By Published On: February 4, 2021Categories: Travel

Can you imagine strapping on 25-pound pack, lacing up a pair of hiking boots and heading into the woods for a six-month trip — all without ever having gone backpacking before? 

That’s what Jessica Mills did for her first backpacking experience; she fulfilled a childhood dream. 

“When I was a little girl — I was probably around five years old — I would go vacation a lot up in the North Carolina area with my family,” Mills said. “And we were standing at the Newfound Gap area one day … it’s up in the Smoky Mountains and it’s on the border of North Carolina and Tennessee. I remember being super excited that I could stand in two states at one time; it blew my mind. 

“But then there was this sign across the parking lot, and I could read but I had never seen the word Appalachian. So I asked my mom, ‘What did that say?’ And she said, ‘That says Appalachian Trail.’ And I said, ‘Well what’s that?’ And she said, ‘Well it’s a path where crazy people walk from Georgia to Maine.’”

The thought transfixed Mills, and at five years old, she tried to convince her mom to walk the Appalachian with her that day. 

“That’s just something I really wanted to do from that moment on,” she said. “And she told me, ‘Well some day you can do that.’”

Mills kept the dream in the back of her head for years but wasn’t able to make it happen until a few years after her graduation from Auburn University. 

“One day, I just woke up and I was 28 years old and I felt like I had done everything that society says you should do to be successful and happy,” she said. “You know that’s what we tell our young adults, like this is the path. So I took that path and it’s just not for everybody. Because I woke up and I’m like, ‘Man, is this all?’”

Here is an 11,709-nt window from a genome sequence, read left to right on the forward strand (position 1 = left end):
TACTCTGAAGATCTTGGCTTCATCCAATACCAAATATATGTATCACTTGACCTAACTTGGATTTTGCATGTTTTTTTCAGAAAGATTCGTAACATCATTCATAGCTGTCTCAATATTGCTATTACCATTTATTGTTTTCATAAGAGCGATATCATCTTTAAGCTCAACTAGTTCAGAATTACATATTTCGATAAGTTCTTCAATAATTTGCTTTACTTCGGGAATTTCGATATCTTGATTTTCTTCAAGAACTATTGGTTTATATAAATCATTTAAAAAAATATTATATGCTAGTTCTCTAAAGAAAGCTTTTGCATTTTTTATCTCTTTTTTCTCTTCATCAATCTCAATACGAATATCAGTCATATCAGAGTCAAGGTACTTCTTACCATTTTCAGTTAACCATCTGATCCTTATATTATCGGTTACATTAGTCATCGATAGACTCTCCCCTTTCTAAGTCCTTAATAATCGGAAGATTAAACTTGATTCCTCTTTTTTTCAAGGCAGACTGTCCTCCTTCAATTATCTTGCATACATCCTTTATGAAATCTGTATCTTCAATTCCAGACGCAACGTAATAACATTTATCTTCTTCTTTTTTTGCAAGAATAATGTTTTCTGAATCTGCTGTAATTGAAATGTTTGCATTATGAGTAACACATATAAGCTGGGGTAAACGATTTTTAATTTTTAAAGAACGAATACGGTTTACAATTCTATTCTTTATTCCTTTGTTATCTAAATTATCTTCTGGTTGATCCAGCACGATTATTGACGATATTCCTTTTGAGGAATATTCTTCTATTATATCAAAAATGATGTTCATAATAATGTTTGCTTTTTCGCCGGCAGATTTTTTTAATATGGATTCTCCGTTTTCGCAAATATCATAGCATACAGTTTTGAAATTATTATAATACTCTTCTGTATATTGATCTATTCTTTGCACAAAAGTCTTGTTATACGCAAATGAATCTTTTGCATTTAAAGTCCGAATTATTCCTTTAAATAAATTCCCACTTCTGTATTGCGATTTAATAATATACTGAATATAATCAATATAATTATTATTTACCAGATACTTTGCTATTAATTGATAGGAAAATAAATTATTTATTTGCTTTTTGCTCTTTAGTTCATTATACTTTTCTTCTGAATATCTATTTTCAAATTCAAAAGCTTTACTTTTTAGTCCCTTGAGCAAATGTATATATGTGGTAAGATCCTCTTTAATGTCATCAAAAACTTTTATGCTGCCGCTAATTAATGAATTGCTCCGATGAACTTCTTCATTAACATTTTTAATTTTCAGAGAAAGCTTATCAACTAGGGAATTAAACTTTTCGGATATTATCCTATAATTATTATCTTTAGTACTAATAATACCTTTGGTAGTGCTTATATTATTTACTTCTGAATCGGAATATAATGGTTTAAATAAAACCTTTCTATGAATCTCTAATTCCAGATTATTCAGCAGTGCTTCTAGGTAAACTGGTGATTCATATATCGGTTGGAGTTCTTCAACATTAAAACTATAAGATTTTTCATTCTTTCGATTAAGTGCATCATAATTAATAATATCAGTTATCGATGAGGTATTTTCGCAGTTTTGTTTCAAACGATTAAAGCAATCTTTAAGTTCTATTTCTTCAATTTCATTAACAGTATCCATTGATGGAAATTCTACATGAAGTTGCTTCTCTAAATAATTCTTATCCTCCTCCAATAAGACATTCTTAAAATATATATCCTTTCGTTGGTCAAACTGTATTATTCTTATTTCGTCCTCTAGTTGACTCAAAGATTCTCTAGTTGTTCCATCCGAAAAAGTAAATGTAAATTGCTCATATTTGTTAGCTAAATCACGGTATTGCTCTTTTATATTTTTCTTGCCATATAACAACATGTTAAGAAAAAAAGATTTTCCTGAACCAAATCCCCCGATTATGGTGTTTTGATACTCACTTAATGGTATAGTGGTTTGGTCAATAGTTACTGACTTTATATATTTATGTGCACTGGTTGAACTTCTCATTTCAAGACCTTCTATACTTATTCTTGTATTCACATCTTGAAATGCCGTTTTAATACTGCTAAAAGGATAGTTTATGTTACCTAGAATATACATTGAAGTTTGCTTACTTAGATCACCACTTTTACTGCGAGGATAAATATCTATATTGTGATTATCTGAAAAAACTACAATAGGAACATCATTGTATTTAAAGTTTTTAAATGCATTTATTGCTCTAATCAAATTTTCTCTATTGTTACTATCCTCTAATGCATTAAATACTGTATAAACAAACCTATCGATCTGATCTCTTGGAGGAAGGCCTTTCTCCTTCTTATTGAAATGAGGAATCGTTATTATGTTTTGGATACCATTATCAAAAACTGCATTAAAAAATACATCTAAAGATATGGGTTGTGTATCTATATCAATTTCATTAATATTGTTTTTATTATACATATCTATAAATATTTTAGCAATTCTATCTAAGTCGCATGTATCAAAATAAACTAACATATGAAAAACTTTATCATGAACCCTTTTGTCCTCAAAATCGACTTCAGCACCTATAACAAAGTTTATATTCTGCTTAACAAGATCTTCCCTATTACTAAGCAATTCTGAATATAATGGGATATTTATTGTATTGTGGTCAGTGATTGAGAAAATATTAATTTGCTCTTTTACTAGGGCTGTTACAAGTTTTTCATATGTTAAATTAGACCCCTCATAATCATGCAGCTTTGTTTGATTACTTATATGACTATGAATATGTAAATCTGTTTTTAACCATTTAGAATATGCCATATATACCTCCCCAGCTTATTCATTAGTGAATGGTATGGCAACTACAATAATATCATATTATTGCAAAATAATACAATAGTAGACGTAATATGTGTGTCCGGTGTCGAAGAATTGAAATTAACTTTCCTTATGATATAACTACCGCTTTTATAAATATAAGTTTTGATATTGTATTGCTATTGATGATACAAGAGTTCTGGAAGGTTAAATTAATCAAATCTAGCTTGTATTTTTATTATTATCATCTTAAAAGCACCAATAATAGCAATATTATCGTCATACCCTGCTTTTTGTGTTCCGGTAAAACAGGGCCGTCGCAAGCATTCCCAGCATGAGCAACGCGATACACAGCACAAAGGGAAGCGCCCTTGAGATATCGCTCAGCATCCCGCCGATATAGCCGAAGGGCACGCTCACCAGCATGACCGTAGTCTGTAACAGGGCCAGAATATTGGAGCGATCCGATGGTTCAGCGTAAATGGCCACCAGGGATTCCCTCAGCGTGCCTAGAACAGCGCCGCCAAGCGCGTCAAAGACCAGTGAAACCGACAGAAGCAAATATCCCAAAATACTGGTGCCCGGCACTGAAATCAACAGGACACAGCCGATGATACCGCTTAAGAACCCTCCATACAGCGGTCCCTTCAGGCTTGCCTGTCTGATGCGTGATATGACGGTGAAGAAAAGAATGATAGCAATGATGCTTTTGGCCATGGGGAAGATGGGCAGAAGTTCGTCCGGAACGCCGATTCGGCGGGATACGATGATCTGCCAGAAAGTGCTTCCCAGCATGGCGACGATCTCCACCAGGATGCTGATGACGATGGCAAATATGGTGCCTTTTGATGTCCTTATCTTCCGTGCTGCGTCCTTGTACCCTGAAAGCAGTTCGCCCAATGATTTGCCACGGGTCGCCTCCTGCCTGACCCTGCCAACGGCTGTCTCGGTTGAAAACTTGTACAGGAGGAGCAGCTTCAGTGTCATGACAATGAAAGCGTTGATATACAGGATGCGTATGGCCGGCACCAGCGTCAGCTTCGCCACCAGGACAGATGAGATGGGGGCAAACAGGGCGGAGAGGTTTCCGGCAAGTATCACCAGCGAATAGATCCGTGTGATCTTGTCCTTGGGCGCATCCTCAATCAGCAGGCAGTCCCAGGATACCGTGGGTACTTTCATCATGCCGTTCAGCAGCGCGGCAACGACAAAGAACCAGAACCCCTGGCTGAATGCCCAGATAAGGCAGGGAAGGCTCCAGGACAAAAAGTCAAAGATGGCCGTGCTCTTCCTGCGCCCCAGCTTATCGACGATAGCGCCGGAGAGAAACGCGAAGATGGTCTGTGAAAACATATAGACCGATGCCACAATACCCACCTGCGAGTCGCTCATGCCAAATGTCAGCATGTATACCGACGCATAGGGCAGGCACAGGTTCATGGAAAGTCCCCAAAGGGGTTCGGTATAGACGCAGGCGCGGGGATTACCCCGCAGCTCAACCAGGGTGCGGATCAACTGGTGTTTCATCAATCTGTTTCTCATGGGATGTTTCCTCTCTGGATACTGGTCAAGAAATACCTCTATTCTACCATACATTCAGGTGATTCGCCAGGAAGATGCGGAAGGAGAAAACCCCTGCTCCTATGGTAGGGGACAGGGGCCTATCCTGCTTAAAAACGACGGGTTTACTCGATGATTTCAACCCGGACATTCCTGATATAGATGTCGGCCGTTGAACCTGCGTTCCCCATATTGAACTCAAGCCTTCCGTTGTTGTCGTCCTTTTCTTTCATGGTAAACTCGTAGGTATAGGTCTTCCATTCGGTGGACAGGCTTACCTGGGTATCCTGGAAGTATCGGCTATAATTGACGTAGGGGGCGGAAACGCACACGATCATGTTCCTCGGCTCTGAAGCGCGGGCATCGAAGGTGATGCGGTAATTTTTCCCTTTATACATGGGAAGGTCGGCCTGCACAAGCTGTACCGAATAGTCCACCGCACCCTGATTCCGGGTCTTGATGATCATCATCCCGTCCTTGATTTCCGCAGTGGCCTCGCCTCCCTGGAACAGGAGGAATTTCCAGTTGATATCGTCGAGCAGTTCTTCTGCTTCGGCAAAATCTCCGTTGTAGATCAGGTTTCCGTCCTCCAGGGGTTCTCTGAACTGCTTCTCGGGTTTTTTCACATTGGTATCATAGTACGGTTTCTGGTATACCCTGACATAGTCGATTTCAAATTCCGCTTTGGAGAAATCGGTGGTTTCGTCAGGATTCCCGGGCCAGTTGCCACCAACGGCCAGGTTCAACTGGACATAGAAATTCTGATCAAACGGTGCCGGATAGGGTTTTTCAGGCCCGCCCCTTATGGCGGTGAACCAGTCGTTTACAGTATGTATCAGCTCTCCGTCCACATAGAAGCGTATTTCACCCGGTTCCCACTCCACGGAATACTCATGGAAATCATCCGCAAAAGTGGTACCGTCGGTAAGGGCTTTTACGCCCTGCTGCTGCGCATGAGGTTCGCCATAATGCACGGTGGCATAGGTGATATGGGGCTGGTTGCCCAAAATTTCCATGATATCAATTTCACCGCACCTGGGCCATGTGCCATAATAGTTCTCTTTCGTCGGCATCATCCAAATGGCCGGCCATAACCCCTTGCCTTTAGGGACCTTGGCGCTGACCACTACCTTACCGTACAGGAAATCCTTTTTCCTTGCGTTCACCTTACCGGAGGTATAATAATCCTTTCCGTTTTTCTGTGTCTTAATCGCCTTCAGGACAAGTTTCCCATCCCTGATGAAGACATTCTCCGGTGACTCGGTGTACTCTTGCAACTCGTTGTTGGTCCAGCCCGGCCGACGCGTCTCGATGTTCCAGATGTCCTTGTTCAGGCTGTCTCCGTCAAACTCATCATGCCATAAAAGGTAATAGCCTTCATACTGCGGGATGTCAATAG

She started thinking back to her childhood goal of hiking the Appalachian Trail (AT) and wondering if maybe she should quit her full-time job in Colorado to pursue that dream. 

Contemplating the idea, Mills happened to run into a man at a restaurant who was a backpacker. All the tables in the place were full, and he sat with Mills and her coworkers. 

He shared his story of hiking the entire AT the year before, and Mills took it as a sign. 

Three months later, in November, she moved back to her hometown of Opelika and prepared to hike the Appalachian Trail.

“By March, I was on the AT, and I had never been on an overnight backpacking trip,” she said. “The Appalachian Trial takes approximately six months to complete. It’s around 2,200 miles and most people go from Georgia up to Maine, and so that’s what I did.”

For those unfamiliar, when backpacking, you need to pack everything you will use into the one pack on your back. This would include a place to sleep, either a tent or hammock; food; cooking supplies; clothes and anything else you might need. 

Mills, having never been backpacking before, had to learn everything on the go. 

“The first night I was like, ‘What in the hell have I gotten myself into?’” she said.

She did try to prepare by watching videos and reading blogs about what the experience would be like. While on the trail, Mills decided she should start sharing her own experiences too — in the form of a YouTube account. 

Mills said she’d been toying with the idea of a blog, but a friend suggested vlogging the trail instead. 

The idea, apparently, was a good one. The backpacker’s YouTube channel, Homemade Wanderlust, has 328,000 subscribers now. 

There were all kinds of new experiences to be shared: hitchhiking into town from the trail, learning that she preferred a tent to a hammock, filtering water from a stream. 

The trail takes six months to complete, so you can’t carry everything you’ll need all at once. Every few days, backpackers have the opportunity to make their way to the nearest town and stock up on supplies. 

This was also Mills’ chance to upload the recent footage she’d taken. 

“I have somebody who edits the videos for me so what I do is when I get to a town … I recharge everything up, but I have battery banks that I carry with me … and then once I get to a town, I connect to Wi-Fi, or just use my LTE, and I upload the video clips to Dropbox and then he takes them from there and edits them into a video.”

The YouTube channel became popular, and it was able to sustain Mills’ backpacking lifestyle.

“It’s become more interesting to me to try to help people have that experience sitting at home, and whether that’s just to encourage them to get out and do it themselves, or I don’t know. It’s kind of like other people create art, paintings or music, and my thing is just capturing these experiences and sharing them with people that maybe would never see them otherwise.”